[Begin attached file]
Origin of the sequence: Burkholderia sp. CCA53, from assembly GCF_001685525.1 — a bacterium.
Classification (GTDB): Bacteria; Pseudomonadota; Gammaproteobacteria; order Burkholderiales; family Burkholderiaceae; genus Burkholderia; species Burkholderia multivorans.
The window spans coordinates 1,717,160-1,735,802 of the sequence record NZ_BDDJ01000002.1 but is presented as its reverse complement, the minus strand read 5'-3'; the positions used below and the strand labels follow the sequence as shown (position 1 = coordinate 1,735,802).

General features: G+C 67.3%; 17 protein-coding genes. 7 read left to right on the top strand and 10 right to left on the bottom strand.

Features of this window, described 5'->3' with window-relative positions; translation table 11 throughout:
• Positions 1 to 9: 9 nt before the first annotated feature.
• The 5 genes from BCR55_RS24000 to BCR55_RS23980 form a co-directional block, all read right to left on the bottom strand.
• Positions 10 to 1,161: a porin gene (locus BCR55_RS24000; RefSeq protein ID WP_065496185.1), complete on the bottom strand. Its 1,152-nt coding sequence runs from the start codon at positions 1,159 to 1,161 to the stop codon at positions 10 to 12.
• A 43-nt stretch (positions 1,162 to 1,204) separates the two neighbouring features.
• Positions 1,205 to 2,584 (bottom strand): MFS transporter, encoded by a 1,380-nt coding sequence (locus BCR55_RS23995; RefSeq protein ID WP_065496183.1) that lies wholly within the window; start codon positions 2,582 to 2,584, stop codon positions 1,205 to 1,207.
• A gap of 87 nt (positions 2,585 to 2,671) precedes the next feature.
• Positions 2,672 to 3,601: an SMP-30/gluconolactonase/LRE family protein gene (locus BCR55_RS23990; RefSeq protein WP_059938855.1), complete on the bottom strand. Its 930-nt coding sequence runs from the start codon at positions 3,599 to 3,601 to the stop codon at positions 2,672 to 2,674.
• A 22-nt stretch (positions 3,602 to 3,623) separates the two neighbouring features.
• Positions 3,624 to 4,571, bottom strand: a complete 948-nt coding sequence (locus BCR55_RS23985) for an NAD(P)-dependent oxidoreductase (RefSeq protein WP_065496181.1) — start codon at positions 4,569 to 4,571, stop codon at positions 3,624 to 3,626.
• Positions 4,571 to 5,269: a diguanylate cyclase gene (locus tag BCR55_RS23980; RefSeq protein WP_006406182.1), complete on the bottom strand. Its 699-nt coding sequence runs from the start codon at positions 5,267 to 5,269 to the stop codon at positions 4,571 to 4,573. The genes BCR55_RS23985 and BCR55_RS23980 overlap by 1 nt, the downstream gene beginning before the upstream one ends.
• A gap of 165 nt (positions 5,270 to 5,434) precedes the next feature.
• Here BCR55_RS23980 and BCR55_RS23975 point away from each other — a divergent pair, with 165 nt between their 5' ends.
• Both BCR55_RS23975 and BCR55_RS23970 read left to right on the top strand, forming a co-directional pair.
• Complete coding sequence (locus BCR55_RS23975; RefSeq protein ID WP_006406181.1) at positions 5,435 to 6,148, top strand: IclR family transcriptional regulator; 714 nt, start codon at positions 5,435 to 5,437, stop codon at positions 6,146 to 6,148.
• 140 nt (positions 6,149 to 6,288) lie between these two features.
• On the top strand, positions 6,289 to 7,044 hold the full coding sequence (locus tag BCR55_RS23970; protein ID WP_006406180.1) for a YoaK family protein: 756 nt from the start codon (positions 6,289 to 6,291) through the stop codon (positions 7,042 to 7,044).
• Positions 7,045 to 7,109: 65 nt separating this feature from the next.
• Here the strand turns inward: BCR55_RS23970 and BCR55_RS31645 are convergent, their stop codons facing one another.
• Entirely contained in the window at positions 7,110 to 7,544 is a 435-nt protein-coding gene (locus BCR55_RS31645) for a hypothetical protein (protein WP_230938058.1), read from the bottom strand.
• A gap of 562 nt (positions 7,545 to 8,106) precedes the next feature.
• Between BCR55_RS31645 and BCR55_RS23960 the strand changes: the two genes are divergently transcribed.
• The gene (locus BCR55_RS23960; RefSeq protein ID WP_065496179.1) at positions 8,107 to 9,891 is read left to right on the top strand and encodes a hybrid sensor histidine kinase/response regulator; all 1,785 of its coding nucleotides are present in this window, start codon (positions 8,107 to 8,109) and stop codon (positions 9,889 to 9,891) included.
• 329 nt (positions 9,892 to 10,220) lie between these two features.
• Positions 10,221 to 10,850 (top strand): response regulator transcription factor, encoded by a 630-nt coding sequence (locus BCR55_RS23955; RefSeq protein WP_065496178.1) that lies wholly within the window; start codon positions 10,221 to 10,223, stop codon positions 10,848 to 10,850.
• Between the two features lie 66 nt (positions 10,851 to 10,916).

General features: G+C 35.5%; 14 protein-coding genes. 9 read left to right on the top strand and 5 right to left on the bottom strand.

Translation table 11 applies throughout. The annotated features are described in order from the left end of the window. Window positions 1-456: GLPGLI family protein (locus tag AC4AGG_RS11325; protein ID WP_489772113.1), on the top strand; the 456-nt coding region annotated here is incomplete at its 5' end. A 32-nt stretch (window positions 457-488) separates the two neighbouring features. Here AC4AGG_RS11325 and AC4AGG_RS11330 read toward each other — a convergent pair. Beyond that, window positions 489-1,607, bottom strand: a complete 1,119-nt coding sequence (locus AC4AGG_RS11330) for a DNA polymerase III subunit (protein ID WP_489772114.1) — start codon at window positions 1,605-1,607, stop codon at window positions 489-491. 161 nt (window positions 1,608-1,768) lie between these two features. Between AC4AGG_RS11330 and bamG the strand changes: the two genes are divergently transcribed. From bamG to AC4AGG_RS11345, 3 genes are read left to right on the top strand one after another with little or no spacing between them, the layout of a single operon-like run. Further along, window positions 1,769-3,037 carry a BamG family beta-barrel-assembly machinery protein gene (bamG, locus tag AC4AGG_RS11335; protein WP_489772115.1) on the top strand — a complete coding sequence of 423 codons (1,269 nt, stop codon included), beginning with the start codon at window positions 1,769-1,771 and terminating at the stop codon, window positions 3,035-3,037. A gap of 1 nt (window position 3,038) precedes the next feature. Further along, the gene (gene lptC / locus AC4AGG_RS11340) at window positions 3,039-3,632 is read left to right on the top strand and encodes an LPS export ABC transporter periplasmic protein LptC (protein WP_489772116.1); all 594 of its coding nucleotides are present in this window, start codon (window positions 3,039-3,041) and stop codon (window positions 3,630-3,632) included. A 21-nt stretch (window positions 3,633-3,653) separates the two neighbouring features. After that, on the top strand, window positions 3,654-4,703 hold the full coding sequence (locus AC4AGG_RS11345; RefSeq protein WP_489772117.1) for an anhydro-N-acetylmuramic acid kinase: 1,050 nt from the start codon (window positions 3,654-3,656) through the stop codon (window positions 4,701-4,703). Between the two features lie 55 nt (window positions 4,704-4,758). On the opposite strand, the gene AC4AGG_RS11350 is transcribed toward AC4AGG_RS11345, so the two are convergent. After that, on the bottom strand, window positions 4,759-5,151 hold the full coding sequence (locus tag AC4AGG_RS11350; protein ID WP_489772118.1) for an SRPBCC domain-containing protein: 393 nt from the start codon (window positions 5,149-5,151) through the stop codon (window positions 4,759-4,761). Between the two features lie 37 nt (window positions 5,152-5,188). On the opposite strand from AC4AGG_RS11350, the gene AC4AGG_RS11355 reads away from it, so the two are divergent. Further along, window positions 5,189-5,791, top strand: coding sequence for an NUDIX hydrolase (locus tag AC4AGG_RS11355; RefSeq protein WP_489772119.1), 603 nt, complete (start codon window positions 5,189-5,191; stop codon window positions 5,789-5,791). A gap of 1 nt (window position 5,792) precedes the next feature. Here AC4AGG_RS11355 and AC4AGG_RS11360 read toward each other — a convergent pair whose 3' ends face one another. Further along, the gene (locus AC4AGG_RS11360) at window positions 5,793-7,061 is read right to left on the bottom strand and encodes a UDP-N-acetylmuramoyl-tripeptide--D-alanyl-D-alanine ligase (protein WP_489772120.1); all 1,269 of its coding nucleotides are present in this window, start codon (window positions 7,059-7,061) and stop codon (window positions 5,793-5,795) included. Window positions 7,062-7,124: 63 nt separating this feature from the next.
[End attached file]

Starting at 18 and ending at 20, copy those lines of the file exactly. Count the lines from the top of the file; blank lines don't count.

• Both BCR55_RS23975 and BCR55_RS23970 read left to right on the top strand, forming a co-directional pair.
• Complete coding sequence (locus BCR55_RS23975; RefSeq protein ID WP_006406181.1) at positions 5,435 to 6,148, top strand: IclR family transcriptional regulator; 714 nt, start codon at positions 5,435 to 5,437, stop codon at positions 6,146 to 6,148.
• 140 nt (positions 6,149 to 6,288) lie between these two features.